Solomon Islands leader to make week-long visit to China as ties burgeon

Gina Maka’a
Honiara, Solomon Islands
Solomon Islands leader to make week-long visit to China as ties burgeon Solomon Islands Prime Minister Manasseh Sogavare [left] attends a signing ceremony at the Great Hall of the People in Beijing, China on Oct. 9, 2019 with China’s premier at the time, Li Keqiang.

Solomon Islands Prime Minister Manasseh Sogavare will head to China this weekend for his second visit to the Asian superpower in four years, an official from the island nation’s foreign ministry confirmed Friday, underlining U.S.-China rivalry in the Pacific region.

China’s Foreign Ministry spokesman Wang Wenbin announced the week-long visit at a regular ministry press conference on Thursday, though the government in Honiara is yet to issue a statement about the trip.

A Solomon Islands foreign ministry official told BenarNews that Sogavare will travel to Beijing on Sunday.

“The leaders of the two countries will have in-depth exchanges of views on bilateral relations and international and regional issues of mutual interest,” Wang said at the press conference. Sogavare will visit Beijing, Jiangsu and Guangdong, he said.

The Solomon Islands, home to about 700,000 people, has become a focal point of China-U.S. rivalry in the Pacific. Under Sogavare, it switched its diplomatic recognition to Beijing from Taiwan in 2019 and signed a secretive security pact with China last year, alarming the United States and allies such as Australia. 

Sogavare’s trip to China comes after Australia offered to extend its military and police deployment in the Solomon Islands. The Pacific island country is preparing to host a regional sporting event later this year – bankrolled by China, Australia and Indonesia – and hold postponed elections in the first half of 2024. 

Australia sent more than 200 troops and police to the Solomon Islands in late 2021 at the request of Sogavare’s government following anti-China and anti-government riots in the capital Honiara. So far, the Solomons Islands government has neither publicly accepted nor rejected Australia’s offer.

The Sogavare government’s apparent secrecy about the trip to China has caused some disquiet in the Solomon Islands.

Honiara resident Wilson Kako, enjoying a public holiday to mark Solomon Islands’ Independence Day, said previous prime ministers usually announced their overseas travel to the public several days beforehand.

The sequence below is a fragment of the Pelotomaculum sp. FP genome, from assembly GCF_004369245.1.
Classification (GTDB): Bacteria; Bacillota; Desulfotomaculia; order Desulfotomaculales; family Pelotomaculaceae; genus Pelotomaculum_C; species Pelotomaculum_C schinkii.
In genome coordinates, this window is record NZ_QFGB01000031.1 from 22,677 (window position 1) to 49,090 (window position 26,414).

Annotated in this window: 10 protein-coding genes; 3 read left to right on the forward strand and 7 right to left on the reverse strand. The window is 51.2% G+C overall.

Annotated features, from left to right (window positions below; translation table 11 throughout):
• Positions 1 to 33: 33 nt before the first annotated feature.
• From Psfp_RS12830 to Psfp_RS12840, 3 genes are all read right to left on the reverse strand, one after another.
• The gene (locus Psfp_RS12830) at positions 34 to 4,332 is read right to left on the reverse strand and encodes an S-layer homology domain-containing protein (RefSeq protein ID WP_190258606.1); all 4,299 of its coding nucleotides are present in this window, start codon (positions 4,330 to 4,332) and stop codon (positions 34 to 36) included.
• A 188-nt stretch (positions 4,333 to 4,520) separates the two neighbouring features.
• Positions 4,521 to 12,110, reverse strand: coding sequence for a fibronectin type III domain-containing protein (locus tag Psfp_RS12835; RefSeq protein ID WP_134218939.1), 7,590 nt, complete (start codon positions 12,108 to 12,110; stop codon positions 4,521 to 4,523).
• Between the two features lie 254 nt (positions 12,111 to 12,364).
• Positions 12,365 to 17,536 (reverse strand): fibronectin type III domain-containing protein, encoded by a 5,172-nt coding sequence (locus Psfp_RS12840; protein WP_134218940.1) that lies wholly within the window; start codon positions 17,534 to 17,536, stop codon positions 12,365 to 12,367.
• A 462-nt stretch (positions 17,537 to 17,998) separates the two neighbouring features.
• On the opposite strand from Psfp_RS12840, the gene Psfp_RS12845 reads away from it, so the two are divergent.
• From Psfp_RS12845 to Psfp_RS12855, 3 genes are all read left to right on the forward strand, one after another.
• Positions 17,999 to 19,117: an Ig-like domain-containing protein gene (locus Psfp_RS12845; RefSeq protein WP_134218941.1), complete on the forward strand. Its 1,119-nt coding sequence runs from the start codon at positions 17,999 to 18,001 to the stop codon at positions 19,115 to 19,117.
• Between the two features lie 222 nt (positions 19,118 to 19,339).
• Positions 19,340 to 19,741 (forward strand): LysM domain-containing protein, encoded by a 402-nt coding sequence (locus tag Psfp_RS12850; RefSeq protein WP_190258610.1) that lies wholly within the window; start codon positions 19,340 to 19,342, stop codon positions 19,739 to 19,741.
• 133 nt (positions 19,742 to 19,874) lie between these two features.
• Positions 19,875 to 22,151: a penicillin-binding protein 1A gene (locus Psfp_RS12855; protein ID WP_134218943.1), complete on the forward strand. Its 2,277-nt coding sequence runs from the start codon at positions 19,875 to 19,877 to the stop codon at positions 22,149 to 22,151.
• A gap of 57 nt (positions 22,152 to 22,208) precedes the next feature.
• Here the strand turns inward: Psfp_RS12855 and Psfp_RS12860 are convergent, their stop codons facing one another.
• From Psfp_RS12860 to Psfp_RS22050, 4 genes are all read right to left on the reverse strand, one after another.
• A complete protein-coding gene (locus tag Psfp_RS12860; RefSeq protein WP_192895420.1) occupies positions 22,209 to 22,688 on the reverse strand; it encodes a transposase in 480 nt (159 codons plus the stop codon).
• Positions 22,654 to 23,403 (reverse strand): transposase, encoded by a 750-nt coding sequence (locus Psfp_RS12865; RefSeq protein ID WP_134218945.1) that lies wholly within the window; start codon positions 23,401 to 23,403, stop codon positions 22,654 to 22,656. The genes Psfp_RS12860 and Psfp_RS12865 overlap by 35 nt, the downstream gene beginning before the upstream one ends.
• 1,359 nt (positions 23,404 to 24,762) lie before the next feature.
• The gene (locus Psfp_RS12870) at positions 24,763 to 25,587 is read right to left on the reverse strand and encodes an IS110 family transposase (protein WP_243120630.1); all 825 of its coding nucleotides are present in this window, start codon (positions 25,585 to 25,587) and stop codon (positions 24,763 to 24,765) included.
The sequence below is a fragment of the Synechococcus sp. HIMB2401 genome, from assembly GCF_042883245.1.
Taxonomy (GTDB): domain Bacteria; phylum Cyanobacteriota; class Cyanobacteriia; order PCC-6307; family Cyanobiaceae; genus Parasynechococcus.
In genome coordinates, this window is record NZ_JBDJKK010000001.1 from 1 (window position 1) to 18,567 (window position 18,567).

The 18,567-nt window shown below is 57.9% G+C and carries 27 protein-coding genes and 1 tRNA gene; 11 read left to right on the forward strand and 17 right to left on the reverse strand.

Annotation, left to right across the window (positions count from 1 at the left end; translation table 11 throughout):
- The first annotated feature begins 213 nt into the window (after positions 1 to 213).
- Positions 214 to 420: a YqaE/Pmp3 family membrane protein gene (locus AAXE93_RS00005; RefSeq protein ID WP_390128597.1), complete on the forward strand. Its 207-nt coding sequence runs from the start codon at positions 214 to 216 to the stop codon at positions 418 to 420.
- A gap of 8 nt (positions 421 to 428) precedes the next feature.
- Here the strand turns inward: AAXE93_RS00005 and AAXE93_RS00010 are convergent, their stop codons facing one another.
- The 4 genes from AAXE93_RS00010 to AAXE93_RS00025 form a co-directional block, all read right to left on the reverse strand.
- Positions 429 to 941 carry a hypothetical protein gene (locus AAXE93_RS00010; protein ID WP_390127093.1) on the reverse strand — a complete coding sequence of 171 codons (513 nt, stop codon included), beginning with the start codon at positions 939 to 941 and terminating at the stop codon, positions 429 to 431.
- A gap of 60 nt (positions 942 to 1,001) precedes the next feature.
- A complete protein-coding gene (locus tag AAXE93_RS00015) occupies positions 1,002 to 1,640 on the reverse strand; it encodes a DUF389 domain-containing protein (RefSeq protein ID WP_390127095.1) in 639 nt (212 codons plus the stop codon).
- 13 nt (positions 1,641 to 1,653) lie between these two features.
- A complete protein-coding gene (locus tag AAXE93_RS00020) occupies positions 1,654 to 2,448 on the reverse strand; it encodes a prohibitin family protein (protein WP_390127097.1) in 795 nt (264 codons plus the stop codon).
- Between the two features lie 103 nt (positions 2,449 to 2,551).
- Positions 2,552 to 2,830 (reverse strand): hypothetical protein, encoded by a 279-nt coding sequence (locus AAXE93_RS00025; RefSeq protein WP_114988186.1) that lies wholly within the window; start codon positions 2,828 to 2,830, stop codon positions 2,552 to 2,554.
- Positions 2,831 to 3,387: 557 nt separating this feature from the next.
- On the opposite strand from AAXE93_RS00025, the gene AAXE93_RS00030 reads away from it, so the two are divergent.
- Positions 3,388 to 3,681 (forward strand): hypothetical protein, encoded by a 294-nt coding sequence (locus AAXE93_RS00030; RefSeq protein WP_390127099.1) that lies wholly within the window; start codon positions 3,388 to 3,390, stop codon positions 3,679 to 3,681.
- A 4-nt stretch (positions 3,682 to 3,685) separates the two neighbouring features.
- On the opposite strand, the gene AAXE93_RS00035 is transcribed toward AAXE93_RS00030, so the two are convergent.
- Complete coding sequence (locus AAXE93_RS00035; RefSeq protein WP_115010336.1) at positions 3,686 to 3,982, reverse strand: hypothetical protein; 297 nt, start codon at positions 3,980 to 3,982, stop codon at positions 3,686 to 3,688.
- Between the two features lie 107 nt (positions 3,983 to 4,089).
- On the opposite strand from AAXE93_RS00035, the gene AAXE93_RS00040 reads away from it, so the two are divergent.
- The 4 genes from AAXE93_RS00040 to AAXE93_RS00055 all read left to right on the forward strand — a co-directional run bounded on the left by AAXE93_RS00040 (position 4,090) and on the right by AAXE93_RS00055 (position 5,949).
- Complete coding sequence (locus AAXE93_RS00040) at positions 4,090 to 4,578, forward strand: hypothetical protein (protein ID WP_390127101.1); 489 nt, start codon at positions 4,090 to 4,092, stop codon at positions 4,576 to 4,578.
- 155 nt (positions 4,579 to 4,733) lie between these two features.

“I have issues when such big and important visits are kept secret or unannounced,” he said. “This has left many of us wondering whether this trip is for the good of the nation or for the prime minister’s personal interest only.” 

Wilson Kako, pictured in Honiara on July 7, 2023, said he was concerned that the Solomon Islands government had not announced details of Prime Minister Manasseh Sogavare’s visit to China. [Gina Maka’a/BenarNews]

Jason Mone, however, said he was happy that Sogavare would visit China because the country had helped change the image of the Solomon Islands.

“Development is what every Solomon Islander wants,” he said.

China’s influence in the Pacific has burgeoned over several decades through a combination of increased trade, infrastructure investment and aid as it seeks to isolate Taiwan diplomatically and gain allies in international institutions. The Pacific island nation of Kiribati also switched its diplomatic recognition to China from Taiwan in 2019.

Both China and Australia have been training Solomon Islands police and donating equipment, including water cannons gifted by China and guns courtesy of Australia. The most recent largesse – in the past week – included seven Nissan X-Trail SUVs from Australia as well as night-vision devices, drones, a wireless signal jammer and two vehicles from China. 

Wang, at the press conference, said relations between China and Solomon Islands have grown rapidly since they established diplomatic relations in 2019. 

Sogavare’s visit, Wang said, will provide “new impetus” to further develop China-Solomon Islands ties. The visit will be an “opportunity to deepen political mutual trust, expand practical cooperation and enhance cultural and people-to-people exchange,” he said.


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